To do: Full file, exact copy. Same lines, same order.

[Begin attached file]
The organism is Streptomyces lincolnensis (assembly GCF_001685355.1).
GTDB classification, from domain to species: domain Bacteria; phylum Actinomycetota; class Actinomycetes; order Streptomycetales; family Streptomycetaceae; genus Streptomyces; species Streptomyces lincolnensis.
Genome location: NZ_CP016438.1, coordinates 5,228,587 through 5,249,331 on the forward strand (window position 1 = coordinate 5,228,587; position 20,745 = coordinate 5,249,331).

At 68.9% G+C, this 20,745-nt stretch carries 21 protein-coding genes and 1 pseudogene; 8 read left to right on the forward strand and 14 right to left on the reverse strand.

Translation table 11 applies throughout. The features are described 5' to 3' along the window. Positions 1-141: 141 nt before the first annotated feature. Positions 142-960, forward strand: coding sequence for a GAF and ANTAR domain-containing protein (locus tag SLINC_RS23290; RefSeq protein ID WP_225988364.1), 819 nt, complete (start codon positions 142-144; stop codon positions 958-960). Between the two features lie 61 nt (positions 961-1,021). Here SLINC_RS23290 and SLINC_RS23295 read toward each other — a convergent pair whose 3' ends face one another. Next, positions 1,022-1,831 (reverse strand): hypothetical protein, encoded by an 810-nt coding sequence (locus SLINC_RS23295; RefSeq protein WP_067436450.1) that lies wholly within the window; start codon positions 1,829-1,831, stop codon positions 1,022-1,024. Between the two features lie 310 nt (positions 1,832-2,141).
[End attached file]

The organism is Streptomyces lincolnensis (assembly GCF_001685355.1).
GTDB classification, from domain to species: domain Bacteria; phylum Actinomycetota; class Actinomycetes; order Streptomycetales; family Streptomycetaceae; genus Streptomyces; species Streptomyces lincolnensis.
Genome location: NZ_CP016438.1, coordinates 5,228,587 through 5,249,331 on the forward strand (window position 1 = coordinate 5,228,587; position 20,745 = coordinate 5,249,331).

At 68.9% G+C, this 20,745-nt stretch carries 21 protein-coding genes and 1 pseudogene; 8 read left to right on the forward strand and 14 right to left on the reverse strand.

Translation table 11 applies throughout. The features are described 5' to 3' along the window. Positions 1-141: 141 nt before the first annotated feature. Positions 142-960, forward strand: coding sequence for a GAF and ANTAR domain-containing protein (locus tag SLINC_RS23290; RefSeq protein ID WP_225988364.1), 819 nt, complete (start codon positions 142-144; stop codon positions 958-960). Between the two features lie 61 nt (positions 961-1,021). Here SLINC_RS23290 and SLINC_RS23295 read toward each other — a convergent pair whose 3' ends face one another. Next, positions 1,022-1,831 (reverse strand): hypothetical protein, encoded by an 810-nt coding sequence (locus SLINC_RS23295; RefSeq protein WP_067436450.1) that lies wholly within the window; start codon positions 1,829-1,831, stop codon positions 1,022-1,024. Between the two features lie 310 nt (positions 1,832-2,141).